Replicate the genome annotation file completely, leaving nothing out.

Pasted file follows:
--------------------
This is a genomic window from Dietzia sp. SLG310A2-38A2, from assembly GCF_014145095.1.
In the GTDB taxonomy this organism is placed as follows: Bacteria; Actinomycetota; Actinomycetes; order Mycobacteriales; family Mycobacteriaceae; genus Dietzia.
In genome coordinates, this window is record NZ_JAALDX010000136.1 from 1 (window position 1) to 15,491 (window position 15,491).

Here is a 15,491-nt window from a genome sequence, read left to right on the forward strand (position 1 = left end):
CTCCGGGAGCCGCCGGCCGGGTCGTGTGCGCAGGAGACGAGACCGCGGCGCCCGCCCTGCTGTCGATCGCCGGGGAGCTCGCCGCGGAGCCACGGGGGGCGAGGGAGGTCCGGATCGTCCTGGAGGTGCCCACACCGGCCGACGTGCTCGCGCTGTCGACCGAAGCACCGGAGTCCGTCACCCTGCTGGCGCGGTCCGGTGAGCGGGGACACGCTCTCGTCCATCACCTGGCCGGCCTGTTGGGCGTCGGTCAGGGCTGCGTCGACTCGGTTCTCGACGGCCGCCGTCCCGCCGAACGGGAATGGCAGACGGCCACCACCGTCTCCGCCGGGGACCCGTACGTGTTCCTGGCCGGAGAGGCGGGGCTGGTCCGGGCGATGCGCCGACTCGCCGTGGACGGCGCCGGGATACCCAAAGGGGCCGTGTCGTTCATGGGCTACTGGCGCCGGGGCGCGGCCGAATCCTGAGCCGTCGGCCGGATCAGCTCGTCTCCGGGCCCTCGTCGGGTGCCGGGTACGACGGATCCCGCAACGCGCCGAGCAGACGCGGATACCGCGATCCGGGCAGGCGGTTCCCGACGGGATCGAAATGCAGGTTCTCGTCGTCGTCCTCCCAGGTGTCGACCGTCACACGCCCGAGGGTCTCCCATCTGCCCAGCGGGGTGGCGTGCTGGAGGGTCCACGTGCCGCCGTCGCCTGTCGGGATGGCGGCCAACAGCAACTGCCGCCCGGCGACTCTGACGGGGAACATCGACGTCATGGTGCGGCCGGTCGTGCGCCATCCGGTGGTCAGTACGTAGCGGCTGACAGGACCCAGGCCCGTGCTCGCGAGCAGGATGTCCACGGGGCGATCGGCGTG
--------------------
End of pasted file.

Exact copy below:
This is a genomic window from Dietzia sp. SLG310A2-38A2, from assembly GCF_014145095.1.
In the GTDB taxonomy this organism is placed as follows: Bacteria; Actinomycetota; Actinomycetes; order Mycobacteriales; family Mycobacteriaceae; genus Dietzia.
In genome coordinates, this window is record NZ_JAALDX010000136.1 from 1 (window position 1) to 15,491 (window position 15,491).

Here is a 15,491-nt window from a genome sequence, read left to right on the forward strand (position 1 = left end):
CTCCGGGAGCCGCCGGCCGGGTCGTGTGCGCAGGAGACGAGACCGCGGCGCCCGCCCTGCTGTCGATCGCCGGGGAGCTCGCCGCGGAGCCACGGGGGGCGAGGGAGGTCCGGATCGTCCTGGAGGTGCCCACACCGGCCGACGTGCTCGCGCTGTCGACCGAAGCACCGGAGTCCGTCACCCTGCTGGCGCGGTCCGGTGAGCGGGGACACGCTCTCGTCCATCACCTGGCCGGCCTGTTGGGCGTCGGTCAGGGCTGCGTCGACTCGGTTCTCGACGGCCGCCGTCCCGCCGAACGGGAATGGCAGACGGCCACCACCGTCTCCGCCGGGGACCCGTACGTGTTCCTGGCCGGAGAGGCGGGGCTGGTCCGGGCGATGCGCCGACTCGCCGTGGACGGCGCCGGGATACCCAAAGGGGCCGTGTCGTTCATGGGCTACTGGCGCCGGGGCGCGGCCGAATCCTGAGCCGTCGGCCGGATCAGCTCGTCTCCGGGCCCTCGTCGGGTGCCGGGTACGACGGATCCCGCAACGCGCCGAGCAGACGCGGATACCGCGATCCGGGCAGGCGGTTCCCGACGGGATCGAAATGCAGGTTCTCGTCGTCGTCCTCCCAGGTGTCGACCGTCACACGCCCGAGGGTCTCCCATCTGCCCAGCGGGGTGGCGTGCTGGAGGGTCCACGTGCCGCCGTCGCCTGTCGGGATGGCGGCCAACAGCAACTGCCGCCCGGCGACTCTGACGGGGAACATCGACGTCATGGTGCGGCCGGTCGTGCGCCATCCGGTGGTCAGTACGTAGCGGCTGACAGGACCCAGGCCCGTGCTCGCGAGCAGGATGTCCACGGGGCGATCGGCGTG